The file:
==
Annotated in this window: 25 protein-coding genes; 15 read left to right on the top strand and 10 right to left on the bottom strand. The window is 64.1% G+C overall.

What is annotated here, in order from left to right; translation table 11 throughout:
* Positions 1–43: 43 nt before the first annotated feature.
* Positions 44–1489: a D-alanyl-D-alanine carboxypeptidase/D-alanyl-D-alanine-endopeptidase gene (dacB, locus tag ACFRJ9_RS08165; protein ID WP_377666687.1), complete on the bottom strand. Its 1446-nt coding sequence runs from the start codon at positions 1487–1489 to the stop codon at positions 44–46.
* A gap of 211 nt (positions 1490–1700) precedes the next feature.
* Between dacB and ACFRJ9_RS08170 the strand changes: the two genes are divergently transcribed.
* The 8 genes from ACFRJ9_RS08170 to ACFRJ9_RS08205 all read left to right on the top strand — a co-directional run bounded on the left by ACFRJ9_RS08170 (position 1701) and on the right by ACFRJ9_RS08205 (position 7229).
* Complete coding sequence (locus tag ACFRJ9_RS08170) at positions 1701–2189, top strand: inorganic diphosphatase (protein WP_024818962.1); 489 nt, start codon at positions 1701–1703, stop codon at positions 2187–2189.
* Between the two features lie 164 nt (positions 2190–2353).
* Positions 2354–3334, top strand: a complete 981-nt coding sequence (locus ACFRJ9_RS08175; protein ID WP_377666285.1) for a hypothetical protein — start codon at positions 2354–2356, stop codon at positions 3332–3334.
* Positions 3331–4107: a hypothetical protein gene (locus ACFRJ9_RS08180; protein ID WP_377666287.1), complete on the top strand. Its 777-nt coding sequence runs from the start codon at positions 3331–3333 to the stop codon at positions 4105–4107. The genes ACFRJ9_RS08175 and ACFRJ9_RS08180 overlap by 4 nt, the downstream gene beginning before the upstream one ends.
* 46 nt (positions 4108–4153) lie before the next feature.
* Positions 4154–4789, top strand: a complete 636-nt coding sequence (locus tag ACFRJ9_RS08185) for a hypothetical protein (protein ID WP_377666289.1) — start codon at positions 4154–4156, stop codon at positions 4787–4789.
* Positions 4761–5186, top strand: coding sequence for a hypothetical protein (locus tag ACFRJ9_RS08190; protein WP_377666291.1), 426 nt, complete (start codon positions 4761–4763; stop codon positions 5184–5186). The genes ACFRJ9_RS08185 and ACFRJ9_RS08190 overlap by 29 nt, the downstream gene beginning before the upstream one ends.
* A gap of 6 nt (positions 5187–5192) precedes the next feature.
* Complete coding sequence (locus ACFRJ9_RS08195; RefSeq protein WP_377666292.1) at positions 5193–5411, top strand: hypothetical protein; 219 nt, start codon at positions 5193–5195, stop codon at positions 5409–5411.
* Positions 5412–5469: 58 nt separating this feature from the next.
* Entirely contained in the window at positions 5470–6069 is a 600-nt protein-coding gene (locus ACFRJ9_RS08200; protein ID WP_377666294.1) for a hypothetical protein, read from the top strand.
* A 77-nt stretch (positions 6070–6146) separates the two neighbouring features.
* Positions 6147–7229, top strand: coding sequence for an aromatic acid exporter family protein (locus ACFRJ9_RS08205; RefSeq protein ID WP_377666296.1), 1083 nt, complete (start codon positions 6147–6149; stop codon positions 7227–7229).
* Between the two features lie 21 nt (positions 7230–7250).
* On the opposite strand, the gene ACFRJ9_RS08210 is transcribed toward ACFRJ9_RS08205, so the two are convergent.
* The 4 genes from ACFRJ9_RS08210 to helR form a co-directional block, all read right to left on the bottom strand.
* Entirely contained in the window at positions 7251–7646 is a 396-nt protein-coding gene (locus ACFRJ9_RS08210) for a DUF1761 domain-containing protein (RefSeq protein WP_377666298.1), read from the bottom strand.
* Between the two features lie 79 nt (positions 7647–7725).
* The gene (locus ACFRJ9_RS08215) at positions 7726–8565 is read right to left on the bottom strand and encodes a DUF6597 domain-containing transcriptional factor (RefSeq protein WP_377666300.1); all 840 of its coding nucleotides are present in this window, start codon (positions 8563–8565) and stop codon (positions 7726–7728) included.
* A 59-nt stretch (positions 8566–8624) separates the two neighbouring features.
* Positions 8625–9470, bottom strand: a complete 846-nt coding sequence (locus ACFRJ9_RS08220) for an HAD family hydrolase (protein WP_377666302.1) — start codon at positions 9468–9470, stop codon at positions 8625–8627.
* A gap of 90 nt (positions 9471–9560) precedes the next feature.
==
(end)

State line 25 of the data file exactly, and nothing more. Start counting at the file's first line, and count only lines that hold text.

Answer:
* Between the two features lie 79 nt (positions 7647–7725).